Book Review: Four titles by folklorist Dr. Jeana Jorgensen

Folklore Made Simple series by Jeana Jorgensen
Dr. Jeana Jorgensen has been writing about folklore, fairy tales, and sex for ten years. Often these topics intersect in her work. Recently she has assembled that decade’s worth of academic papers and blog posts about this material and released it in compiled form under three major titles. You can find the whole Folklore Made Simple series here.

Themes that turn up frequently (and these are my paraphrases):

  • You participate in folklore all the time, even if you don’t know it
  • Sex education saves lives and helps make them worth living
  • That’s not actually in the Bible – some guy made it up less than 100 years ago

There’s so much to love here, where important notions are addressed pithily and simply, but I can’t quote them all. Here’s a core takeaway from Sex Education 101, also emphasized in Folklore 101:

  • …it’s not like meaning is some free-floating attribute out in space, it always comes bundled along with culture and people and their values.

Another winner:

  • And there is no value in taking a comparative approach to terror and trauma; there’s no ranking system that applies. All we can do is tell story after story, looking for the jagged edges of where experience ends and story begins, looking for language to convey experiences so strange as to seem inexpressible.

There are two authorial voices in these books. Jorgensen’s scholarly papers as reproduced in these books are written in the familiar academese, containing the requisite average of eight to fifteen latinate expressions per sentence. (Yes, there’s tons of juicy meat in those. Some of my favorites are mentioned below.) But the blogs reproduced in these books have a breezy, natural voice, informed by an academic blogger’s effort to make these topics public-accessible and youth-friendly. (I’m pretty old, myself. My first favorite writer on sex, marriage, and human rights was George Bernard Shaw, who was born in 1856. What that man did to the semicolon shouldn’t happen to an innocent piece of punctuation. Jorgensen goes easy on it, although she is fond of parentheses.)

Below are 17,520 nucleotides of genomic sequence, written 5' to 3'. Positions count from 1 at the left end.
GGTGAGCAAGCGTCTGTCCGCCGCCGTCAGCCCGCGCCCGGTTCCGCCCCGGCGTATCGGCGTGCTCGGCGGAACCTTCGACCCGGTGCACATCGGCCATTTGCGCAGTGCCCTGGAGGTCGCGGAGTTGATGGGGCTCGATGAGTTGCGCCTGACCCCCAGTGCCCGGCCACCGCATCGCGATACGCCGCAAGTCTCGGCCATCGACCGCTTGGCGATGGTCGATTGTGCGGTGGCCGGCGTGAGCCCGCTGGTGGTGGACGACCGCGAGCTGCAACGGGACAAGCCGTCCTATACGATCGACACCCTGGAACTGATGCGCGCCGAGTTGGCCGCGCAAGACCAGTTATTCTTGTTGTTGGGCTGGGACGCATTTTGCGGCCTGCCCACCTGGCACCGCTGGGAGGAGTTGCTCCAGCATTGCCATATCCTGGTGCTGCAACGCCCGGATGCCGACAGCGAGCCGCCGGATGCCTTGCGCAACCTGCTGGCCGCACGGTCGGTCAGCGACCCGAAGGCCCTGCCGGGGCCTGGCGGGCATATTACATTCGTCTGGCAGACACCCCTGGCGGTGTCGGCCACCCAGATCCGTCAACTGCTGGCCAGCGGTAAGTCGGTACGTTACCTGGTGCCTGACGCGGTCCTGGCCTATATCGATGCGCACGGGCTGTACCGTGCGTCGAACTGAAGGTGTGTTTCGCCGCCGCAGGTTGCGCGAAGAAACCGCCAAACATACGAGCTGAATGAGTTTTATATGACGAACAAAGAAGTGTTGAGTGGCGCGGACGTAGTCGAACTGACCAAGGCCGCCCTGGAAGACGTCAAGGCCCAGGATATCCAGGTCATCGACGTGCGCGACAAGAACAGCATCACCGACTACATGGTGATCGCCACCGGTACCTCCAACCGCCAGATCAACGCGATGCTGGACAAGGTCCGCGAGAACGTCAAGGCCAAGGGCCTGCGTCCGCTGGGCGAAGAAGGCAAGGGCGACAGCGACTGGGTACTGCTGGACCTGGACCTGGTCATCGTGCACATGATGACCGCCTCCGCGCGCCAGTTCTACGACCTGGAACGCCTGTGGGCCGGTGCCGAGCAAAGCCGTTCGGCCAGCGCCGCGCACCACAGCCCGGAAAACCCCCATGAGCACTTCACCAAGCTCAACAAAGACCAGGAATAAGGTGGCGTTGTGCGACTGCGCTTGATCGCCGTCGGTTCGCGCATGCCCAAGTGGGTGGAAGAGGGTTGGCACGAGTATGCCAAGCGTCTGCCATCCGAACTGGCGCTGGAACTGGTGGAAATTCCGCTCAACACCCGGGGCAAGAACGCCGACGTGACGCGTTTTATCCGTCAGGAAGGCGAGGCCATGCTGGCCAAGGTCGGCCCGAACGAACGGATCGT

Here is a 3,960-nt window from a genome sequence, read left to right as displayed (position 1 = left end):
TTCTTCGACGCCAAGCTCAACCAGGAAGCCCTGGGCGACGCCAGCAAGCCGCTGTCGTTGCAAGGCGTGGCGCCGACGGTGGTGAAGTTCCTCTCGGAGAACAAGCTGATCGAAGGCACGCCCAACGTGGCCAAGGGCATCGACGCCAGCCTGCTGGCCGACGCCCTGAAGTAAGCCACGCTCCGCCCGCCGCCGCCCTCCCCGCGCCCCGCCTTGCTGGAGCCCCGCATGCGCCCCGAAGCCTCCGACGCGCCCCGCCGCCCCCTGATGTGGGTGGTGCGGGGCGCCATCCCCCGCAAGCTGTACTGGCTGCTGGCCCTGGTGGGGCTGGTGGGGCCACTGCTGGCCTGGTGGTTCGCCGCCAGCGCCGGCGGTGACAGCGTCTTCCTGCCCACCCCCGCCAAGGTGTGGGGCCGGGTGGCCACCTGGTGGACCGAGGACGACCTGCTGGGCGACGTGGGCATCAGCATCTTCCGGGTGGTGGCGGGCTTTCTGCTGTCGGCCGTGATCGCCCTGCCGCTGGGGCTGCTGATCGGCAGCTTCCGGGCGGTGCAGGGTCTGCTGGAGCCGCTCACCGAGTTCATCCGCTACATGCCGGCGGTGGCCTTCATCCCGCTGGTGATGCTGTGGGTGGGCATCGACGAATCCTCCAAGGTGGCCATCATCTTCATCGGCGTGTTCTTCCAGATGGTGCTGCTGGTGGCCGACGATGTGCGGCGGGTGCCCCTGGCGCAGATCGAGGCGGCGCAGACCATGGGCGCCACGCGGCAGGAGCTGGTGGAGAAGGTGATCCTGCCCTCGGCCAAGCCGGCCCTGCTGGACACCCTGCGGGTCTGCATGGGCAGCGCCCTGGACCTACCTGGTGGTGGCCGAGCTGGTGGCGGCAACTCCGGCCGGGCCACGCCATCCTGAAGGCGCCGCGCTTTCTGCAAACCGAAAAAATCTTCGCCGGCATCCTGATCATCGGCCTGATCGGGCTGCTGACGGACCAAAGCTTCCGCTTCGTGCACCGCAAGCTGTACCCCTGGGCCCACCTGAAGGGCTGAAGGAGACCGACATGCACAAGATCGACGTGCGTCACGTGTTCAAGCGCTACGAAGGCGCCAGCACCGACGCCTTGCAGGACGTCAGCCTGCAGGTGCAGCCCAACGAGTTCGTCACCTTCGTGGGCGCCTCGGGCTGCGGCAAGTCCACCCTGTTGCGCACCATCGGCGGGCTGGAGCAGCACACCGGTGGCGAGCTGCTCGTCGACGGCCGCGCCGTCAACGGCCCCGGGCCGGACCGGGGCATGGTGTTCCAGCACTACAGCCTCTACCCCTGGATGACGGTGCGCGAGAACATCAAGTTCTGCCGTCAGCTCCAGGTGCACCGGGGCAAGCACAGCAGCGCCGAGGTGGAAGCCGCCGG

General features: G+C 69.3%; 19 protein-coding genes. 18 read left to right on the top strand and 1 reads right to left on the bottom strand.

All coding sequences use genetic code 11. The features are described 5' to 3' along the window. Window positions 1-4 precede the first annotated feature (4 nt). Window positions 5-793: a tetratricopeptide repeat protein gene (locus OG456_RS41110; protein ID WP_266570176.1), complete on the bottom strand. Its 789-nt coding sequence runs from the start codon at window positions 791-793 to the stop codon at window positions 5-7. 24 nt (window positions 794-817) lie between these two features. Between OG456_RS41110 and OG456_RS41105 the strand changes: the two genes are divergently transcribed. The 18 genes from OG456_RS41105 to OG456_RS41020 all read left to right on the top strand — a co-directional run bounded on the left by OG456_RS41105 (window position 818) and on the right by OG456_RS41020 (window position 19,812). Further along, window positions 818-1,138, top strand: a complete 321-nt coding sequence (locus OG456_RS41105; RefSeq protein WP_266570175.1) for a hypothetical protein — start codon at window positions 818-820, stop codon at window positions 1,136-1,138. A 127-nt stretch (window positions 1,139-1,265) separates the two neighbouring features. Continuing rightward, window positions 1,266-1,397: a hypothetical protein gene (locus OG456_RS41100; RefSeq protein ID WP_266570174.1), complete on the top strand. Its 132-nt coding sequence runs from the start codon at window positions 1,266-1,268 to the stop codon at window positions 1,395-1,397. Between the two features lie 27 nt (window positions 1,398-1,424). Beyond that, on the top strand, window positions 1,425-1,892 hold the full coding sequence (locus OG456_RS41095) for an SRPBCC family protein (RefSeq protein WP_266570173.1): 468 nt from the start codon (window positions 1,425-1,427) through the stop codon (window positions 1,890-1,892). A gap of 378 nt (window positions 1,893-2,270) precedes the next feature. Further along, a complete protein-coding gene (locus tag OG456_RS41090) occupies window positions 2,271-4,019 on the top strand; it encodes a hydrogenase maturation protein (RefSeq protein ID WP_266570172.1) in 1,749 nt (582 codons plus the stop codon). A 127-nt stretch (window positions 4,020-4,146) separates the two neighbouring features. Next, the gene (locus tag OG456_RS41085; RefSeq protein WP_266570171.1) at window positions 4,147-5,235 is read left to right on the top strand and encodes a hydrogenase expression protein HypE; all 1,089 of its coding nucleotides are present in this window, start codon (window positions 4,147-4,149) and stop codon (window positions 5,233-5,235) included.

What I take away from the points at which Jorgensen drops in a “sorry/not sorry”, for example, is that the younger generations of her readers, including the college students she teaches, are in agreement with her oft- and overtly-stated political positions on sex education, and that these readers have fewer negative folkloric hurdles about sex to overcome, particularly with regard to the human rights of non-cis-het-straight-rich-white-male persons. According to Jorgensen, some of the kids do still seem a little vague on birth control.

FOLKLORE 101: An Accessible Introduction to Folklore Studies (Folklore Made Simple)

Folklore 101 by Jeana JorgensenThis is an immense yet readable trove of introductory material, ordered in a list of buzzwords of the business, then by groups of folkloric study, then by more minute topics of folkloric study. Jorgensen offers it for a wide range of readers, from beginning folklore students to the average Jane interested in this stuff. I would recommend it for the undergraduate who is already on fire about folklore and has decided to pursue it into graduate studies, but, as they learn that graduate school doesn’t reward generalist approaches, they can’t decide where in particular to focus. Folklore 101 is a nice smorgasbord from which to snack, and a helpfully annotated catalogue of resources for dipping deeper.